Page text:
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1. Initial Public Offer (IPO)

A company decides to go public to raise substantial amounts of capital by offering ownership interests in the company to the public at large. The first time going to public is called Initial Public Offering. Mostly securities offered in IPO include shares, bonds, Notes, limited partnership Units, and other types of investments in the company.

The highlights of an IPO may be:

  • The company is never required to repay the capital, but instead the new shareholders have a right to future profits distributed by the company and the right to a capital distribution in case of dissolution
  • In an IPO, the issuer may obtain the assistance of an underwriting firm, which helps it determine what type of security to issue (common or preferred), best offering price and time to bring it to market
  • Underwriter also helps companies in case of under subscription of an IPO
  • Company gives advertisements in the newspaper and Stock Exchange
  • There are set rules to be followed while going public
  • Banks are involved to distribute and collect subscription forms and payments on behalf of company
2. Secondary Market (Stock Exchange)

Secondary market can refer to the market for any kind of used goods. The market that exists in a new security just after the new issue is often referred to as the aftermarket. Once a newly issued stock is listed in a Stock Exchange, investors and speculators can easily trade in the exchange, as market makers provide bids and offers in the new stock. Liquidity is the main benefit of the secondary market. Secondary market is vital to an efficient and modern capital market. Fundamentally, secondary markets mesh the investor’s preference for liquidity.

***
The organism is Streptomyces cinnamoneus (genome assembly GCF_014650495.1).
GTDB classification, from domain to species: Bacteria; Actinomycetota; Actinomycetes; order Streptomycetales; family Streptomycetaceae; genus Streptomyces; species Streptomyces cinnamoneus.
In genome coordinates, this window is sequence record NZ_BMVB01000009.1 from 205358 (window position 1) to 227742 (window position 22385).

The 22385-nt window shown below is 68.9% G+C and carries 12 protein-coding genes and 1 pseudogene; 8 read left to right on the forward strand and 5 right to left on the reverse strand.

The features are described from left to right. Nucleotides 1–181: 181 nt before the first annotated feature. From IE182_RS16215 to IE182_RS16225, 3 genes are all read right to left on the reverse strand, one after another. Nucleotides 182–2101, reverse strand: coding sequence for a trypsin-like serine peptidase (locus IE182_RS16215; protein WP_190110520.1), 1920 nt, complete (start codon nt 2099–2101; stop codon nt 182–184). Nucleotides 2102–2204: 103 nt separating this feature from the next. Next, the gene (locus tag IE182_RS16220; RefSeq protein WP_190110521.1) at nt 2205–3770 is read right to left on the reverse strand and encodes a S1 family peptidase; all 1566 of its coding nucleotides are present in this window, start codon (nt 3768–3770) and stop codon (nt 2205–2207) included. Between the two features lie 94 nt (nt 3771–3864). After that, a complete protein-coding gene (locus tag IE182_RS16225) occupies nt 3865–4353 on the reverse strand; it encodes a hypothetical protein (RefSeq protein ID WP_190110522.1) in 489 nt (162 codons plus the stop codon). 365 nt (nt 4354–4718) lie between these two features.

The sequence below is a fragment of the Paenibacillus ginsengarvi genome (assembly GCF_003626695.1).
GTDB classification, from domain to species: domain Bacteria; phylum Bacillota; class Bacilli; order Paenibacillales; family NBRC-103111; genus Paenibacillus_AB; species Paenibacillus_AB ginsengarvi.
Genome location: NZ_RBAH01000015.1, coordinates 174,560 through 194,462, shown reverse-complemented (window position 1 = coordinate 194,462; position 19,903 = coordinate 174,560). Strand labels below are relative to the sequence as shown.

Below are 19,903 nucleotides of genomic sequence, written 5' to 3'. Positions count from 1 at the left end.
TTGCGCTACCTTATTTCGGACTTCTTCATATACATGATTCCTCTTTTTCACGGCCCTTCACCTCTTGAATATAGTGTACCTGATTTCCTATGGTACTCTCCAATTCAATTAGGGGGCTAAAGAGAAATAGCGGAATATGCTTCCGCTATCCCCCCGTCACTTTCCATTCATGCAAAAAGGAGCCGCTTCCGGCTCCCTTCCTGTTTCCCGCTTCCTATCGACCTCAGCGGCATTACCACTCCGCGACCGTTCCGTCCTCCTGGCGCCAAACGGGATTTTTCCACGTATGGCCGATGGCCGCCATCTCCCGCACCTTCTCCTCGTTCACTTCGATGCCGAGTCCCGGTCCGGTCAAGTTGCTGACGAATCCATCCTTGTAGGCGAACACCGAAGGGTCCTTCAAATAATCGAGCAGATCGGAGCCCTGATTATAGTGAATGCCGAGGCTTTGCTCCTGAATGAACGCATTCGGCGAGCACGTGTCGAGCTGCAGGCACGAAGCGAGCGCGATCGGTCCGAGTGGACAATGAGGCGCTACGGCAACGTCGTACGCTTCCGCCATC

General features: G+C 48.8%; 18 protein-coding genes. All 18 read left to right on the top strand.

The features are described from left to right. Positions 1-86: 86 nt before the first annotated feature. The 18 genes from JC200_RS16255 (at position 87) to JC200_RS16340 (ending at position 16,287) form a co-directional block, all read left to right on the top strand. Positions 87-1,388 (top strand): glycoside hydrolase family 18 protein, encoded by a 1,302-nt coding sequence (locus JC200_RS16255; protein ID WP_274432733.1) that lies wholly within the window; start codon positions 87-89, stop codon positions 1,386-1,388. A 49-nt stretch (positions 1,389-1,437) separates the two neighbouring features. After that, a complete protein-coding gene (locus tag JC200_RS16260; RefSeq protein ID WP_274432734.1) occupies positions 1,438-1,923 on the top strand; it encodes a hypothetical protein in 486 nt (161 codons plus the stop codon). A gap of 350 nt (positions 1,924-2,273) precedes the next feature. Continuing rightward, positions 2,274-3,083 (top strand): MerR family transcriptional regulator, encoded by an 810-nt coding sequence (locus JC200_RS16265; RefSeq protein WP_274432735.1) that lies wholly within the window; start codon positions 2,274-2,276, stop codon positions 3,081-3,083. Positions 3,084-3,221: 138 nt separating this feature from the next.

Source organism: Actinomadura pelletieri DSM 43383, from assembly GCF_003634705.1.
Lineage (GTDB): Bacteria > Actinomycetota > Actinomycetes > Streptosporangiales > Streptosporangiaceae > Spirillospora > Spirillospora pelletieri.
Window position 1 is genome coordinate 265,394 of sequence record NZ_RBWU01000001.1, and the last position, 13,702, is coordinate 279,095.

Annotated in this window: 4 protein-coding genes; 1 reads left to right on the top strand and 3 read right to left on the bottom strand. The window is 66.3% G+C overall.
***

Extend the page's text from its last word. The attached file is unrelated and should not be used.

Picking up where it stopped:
A Stock Exchange or share market is a corporation or mutual organization which provides “trading” facilities for stock brokers and traders, to trade stocks and other securities. Stock Exchange also provides facilities for the issue and redemption of securities as well as other financial instruments and capital events including the payment of income and dividends. The securities traded on a Stock Exchange include: shares issued by companies, unit trusts and other pooled investment products and bonds.

Main features of Stock Exchange include:

  • To be able to trade a security in a certain Stock Exchange, it has to be listed there
  • All of the listed companies shares in a particular country or industry may increase or decrease in price because of rises and falls in economic confidence or changes in the particular industry
  • Usually there is a central location at least for recordkeeping where physical shares are kept. (e.g: Central Depositary Company Pakistan)
  • Trade on an exchange is allowed by members only (brokers)
  • Supply and demand in stock markets are driven by various factors which, as in all free markets, affect the price of stocks
  • There is usually no compulsion to issue stock via the Stock Exchange itself, nor must stock be subsequently traded on the exchange. Such trading is said to be off exchange or over-the-counter. This is the usual way that bonds are traded. Increasingly, Stock Exchanges are part of a global market for securities
  • To Trade in the Stock Exchange, you must be an account holder with a member (broker) of an exchange